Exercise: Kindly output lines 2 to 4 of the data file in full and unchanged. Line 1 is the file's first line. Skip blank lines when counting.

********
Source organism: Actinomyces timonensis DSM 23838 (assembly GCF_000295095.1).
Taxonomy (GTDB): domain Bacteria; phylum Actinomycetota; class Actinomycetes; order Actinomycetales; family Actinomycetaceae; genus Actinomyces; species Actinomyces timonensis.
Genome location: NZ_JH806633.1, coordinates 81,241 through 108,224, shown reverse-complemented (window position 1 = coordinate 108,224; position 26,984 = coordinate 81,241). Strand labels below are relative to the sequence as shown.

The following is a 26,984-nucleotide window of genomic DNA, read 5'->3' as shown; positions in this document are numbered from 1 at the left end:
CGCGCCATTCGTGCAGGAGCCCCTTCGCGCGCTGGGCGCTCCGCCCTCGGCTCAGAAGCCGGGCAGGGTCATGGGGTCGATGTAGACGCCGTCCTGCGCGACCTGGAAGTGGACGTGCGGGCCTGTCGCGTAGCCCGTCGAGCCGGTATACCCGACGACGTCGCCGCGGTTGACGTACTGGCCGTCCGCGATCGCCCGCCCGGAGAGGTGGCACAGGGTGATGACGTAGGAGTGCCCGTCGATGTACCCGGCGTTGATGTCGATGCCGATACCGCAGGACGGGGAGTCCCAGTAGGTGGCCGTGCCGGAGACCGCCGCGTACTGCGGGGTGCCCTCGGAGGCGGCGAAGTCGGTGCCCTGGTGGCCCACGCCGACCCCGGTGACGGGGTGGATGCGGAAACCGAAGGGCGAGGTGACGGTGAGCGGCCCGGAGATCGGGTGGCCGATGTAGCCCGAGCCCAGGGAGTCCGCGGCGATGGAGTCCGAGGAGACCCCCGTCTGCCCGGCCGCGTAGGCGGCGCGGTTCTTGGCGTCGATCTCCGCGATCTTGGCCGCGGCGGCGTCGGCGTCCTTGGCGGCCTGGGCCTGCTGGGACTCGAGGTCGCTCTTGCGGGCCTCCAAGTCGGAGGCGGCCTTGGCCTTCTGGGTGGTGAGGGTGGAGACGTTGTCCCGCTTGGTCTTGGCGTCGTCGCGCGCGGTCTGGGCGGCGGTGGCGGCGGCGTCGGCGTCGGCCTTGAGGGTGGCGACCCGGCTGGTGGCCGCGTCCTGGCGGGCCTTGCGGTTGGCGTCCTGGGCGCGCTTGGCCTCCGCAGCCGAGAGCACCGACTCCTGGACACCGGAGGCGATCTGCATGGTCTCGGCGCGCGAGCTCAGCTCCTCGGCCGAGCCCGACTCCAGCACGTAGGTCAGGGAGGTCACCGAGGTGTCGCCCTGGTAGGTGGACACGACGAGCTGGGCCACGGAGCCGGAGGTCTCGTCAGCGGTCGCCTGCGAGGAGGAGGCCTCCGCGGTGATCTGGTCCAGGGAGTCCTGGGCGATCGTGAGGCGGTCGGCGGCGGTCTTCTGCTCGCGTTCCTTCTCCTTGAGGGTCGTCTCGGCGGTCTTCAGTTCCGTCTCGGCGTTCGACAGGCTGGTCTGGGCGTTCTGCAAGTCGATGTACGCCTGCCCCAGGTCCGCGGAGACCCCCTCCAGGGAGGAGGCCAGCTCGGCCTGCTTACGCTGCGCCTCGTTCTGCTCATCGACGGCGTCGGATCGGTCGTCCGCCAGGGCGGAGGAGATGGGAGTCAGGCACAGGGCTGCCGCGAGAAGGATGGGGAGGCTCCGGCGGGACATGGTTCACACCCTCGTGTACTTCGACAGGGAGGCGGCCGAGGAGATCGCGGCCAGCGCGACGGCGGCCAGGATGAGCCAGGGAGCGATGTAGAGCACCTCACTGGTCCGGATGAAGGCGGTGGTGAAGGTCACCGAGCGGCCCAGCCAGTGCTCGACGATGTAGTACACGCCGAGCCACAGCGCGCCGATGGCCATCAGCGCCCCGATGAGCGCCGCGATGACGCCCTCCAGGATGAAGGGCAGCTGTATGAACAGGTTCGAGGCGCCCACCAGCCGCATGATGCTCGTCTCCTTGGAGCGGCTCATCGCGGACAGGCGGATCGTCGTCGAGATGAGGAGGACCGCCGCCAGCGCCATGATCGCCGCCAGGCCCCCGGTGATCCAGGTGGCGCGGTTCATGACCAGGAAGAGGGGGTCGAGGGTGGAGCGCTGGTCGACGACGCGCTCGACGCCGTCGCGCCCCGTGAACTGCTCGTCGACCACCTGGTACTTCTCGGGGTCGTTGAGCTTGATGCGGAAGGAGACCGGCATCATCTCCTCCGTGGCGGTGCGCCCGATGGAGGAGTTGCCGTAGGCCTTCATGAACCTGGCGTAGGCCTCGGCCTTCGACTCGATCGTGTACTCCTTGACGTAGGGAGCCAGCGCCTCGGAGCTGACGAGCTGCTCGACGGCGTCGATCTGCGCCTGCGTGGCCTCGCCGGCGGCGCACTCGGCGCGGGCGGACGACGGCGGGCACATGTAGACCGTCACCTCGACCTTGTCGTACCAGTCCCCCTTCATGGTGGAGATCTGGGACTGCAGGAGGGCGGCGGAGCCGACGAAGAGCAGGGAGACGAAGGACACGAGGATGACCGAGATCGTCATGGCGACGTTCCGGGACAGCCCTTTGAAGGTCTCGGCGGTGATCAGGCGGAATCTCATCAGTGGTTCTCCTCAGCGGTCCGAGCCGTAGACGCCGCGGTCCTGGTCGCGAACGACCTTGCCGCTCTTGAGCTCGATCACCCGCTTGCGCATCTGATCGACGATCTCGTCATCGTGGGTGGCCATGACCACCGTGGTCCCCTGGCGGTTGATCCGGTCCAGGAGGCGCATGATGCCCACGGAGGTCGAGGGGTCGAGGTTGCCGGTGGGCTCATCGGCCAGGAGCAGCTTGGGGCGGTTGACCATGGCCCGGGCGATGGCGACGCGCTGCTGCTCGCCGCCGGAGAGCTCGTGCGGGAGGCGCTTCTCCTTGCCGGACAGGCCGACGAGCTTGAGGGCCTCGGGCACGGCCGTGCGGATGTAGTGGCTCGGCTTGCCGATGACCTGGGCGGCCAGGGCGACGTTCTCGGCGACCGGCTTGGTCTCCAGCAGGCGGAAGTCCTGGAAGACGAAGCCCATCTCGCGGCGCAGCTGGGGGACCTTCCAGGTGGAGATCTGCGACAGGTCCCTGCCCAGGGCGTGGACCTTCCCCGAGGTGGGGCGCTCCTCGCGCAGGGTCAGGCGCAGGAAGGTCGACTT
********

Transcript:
Taxonomy (GTDB): domain Bacteria; phylum Actinomycetota; class Actinomycetes; order Actinomycetales; family Actinomycetaceae; genus Actinomyces; species Actinomyces timonensis.
Genome location: NZ_JH806633.1, coordinates 81,241 through 108,224, shown reverse-complemented (window position 1 = coordinate 108,224; position 26,984 = coordinate 81,241). Strand labels below are relative to the sequence as shown.

The following is a 26,984-nucleotide window of genomic DNA, read 5'->3' as shown; positions in this document are numbered from 1 at the left end: